Worth Reading

Status: 
Archived
Subject: 
University Testing

When first published in 1985, None of the Above was the best book ever written about the SAT. Author David Owen wove devastating facts with engaging rhetoric to create an extremely powerful critical text. Deservedly, it became a "handbook" for the college admissions reform movement.

 

But over the years, many of Owen's voluminous statistics became outdated, and some fundamental facts about the test, such as the type of questions it covered, changed. Even the name of the exam evolved from "Scholastic Aptitude Test" to "Scholastic Achievement Tests" to just plain SAT. Ultimately, None of the Above went out of print.

 

Now Marilyn Doerr, a science and math teacher at the University School in Cleveland, has brought the book back to life with a "Revised and Updated" version released in late 1999 by Rowman & Littlefield. The new None of the Above maintains Owen's engaging narrative style while addressing some of the issues, such as gender bias, that have become more prominent in the decade and a half since the first publication. Much of Ms. Doerr's research was done in the FairTest office.

 

The revision is marred only by an inconsistency in updating some basic facts. At times early 1990's data are still used even when current statistics are readily available. Nonetheless, the updating does extend the life of an important testing reform resource well into the millennium.

 

In recognition of FairTest's role in making the new edition of None of the Above possible, the publishers are offering a special 20% discount off the $17.95 list price to Examiner readers. To take advantage of this offer, call Rowman & Littlefield at 800/462-6420 and refer to the order code RFAIRTES.

 

No book about standardized testing has ever received so much popular attention as Nick Lemann's The Big Test: The Secret History of the American Meritocracy. A cover story in the New York Times Book Review, a PBS "Frontline" program (which prominently featured FairTest), and scores of newspaper columns intensified public focus on the role of the SAT in contemporary society.

 

Examined closely, The Big Test is really three separate books loosely connected by one college admissions exam. The first 120 pages are the richest history of the SAT ever published. With rare access to Educational Testing Service (ETS) archives and interviews with ETS' first president, Henry Chauncey, Lemann argues that the SAT was a well-motivated experiment that produced unexpected negative consequences. Designed to open the doors of higher education to those not born to the white, male upper class, the test instead created a new "elite" selected for the facility to answer multiple-choice questions.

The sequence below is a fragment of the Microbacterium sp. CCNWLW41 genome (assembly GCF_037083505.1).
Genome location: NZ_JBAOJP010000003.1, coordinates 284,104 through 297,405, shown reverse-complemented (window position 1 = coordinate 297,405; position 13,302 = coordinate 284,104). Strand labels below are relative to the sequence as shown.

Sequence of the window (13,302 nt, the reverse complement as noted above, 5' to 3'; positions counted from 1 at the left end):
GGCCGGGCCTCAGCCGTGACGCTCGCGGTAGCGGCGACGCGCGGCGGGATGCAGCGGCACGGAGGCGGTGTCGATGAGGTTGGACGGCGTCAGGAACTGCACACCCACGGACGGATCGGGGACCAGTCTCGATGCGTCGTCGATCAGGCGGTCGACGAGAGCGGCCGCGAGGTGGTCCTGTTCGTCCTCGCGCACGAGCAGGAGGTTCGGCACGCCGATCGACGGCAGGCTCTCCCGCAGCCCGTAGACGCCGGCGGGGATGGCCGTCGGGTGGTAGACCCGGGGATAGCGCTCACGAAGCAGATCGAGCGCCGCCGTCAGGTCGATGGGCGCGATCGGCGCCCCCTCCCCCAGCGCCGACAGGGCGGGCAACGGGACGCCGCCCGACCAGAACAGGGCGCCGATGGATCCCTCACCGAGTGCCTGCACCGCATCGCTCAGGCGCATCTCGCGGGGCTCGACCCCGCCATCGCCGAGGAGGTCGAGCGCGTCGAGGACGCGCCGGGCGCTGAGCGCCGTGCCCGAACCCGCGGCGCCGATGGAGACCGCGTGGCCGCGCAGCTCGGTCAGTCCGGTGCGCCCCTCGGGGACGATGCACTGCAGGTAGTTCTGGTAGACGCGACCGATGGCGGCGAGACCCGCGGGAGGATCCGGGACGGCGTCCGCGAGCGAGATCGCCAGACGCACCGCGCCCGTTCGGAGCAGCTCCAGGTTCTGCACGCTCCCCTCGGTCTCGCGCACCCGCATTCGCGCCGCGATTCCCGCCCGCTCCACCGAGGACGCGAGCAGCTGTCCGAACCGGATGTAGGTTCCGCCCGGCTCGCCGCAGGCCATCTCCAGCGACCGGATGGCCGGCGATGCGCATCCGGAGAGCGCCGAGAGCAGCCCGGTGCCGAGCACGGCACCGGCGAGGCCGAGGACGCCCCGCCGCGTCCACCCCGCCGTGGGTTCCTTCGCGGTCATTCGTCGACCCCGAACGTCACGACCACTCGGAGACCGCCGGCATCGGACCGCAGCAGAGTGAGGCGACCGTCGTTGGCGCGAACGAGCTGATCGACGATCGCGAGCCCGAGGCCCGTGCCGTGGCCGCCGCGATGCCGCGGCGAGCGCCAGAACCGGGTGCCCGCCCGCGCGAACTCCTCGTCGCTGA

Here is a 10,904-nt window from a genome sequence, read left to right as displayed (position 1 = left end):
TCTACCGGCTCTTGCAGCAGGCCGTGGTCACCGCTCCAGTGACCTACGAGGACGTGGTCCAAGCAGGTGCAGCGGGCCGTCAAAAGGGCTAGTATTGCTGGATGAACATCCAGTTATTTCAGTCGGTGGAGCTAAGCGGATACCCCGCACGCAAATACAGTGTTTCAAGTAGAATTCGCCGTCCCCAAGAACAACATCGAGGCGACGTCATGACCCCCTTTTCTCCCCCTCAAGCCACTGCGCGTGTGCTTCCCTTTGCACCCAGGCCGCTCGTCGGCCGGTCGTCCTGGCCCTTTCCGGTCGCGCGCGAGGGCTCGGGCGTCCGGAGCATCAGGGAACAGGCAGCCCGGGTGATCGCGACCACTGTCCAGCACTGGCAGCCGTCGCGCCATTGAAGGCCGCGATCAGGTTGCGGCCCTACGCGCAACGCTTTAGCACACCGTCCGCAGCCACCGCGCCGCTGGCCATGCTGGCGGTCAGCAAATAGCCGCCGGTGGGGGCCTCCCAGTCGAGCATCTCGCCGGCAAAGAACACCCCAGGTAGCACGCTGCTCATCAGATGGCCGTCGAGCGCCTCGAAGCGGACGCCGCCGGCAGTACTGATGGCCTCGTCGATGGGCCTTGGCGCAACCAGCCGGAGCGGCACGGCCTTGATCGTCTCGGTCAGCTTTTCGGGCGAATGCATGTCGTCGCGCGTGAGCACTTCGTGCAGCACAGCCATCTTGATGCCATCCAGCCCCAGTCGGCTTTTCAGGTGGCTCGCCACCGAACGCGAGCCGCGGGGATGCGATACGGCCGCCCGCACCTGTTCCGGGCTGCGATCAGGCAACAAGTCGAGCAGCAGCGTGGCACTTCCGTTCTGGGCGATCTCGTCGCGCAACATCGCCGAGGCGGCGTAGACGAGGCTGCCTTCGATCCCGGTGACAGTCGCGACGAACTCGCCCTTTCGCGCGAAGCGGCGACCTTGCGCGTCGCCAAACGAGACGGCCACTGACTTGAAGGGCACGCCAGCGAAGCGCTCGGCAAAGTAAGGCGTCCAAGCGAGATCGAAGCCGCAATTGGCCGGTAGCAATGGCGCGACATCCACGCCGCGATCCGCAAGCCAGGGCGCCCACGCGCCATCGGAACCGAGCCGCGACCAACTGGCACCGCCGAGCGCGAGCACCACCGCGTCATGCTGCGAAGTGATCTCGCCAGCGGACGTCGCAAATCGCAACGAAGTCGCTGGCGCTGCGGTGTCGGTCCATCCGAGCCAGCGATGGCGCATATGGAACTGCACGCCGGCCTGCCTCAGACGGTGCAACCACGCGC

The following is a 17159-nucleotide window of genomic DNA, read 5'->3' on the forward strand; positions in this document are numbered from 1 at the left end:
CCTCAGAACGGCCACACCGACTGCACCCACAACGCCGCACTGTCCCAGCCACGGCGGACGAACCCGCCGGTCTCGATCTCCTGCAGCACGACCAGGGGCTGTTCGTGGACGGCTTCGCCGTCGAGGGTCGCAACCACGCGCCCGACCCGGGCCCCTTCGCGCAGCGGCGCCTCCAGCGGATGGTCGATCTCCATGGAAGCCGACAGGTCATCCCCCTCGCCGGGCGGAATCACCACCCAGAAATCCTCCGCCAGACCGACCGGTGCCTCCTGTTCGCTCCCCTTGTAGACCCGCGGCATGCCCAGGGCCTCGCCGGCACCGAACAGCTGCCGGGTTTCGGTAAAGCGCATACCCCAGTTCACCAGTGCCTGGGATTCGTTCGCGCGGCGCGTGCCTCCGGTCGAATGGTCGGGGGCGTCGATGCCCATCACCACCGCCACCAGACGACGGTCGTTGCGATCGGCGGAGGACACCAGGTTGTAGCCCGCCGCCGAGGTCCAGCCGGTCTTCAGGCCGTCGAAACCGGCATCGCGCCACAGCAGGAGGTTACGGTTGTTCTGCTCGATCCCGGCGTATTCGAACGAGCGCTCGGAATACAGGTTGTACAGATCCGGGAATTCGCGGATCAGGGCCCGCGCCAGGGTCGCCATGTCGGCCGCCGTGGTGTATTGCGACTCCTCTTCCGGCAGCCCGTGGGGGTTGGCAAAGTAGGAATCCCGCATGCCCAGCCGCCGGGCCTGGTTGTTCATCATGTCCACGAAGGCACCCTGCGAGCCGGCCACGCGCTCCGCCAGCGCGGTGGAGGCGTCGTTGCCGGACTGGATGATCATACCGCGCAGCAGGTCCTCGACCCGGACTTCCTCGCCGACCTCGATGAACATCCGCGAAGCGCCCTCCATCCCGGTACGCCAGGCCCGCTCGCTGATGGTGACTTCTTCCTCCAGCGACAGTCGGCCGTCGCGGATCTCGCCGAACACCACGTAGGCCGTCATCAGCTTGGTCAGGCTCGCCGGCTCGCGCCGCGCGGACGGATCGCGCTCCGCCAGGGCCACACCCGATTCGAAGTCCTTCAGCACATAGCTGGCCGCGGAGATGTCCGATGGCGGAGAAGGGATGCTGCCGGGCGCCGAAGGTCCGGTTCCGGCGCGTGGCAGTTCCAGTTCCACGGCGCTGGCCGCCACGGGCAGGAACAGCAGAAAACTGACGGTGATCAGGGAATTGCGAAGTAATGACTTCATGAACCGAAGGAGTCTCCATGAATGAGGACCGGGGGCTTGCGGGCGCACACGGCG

The middle part of The Big Test examines the expansion of the SAT into the world's best known exam. Important details are provided about the multi-year campaign by ETS and the College Board to have California, home of the nation's biggest public education system, require applicants to take the test. In this section, Lemann's central thesis, the tension between a test-score based "meritocracy" and notions of racial and economic equity, begins to be developed.

 

The last section focuses on the most prominent example of this conflict, the battle over affirmative action in California. Here the author's style shifts from analyzing major historical themes to a behind-the-scenes review of the campaign against Proposition 209, the ballot question that banned "racial preferences," as seen through the memories of key opponents. Though the SAT is hardly mentioned in the final hundred pages of the book, the notion held by many Prop. 209 proponents that "test scores measure 'merit'" lurks just below the surface.

 

After nearly 350 pages of engaging narrative, Lemann finally reveals his own alternative to the SAT in a brief afterword titled "A Real Meritocracy." Surprisingly, after demonstrating the harm caused by attempts to organize society around test scores, Lemann endorses college selection through exams based on a mastery of "a nationally agreed-upon curriculum." Not a word is spent applying the lessons of the SAT experience to the potential consequences of such a proposal or to considering the well- documented damage caused by over-reliance on standardized exams in states such as Texas (see related story)

 

Fortunately, this lapse of logic does not undermine the overall value of The Big Test. Through painstaking research and top quality writing, Nick Lemann has created a helpful tool for those who want to eliminate the SAT as a high-stakes hurdle blocking progress toward equity and educational quality.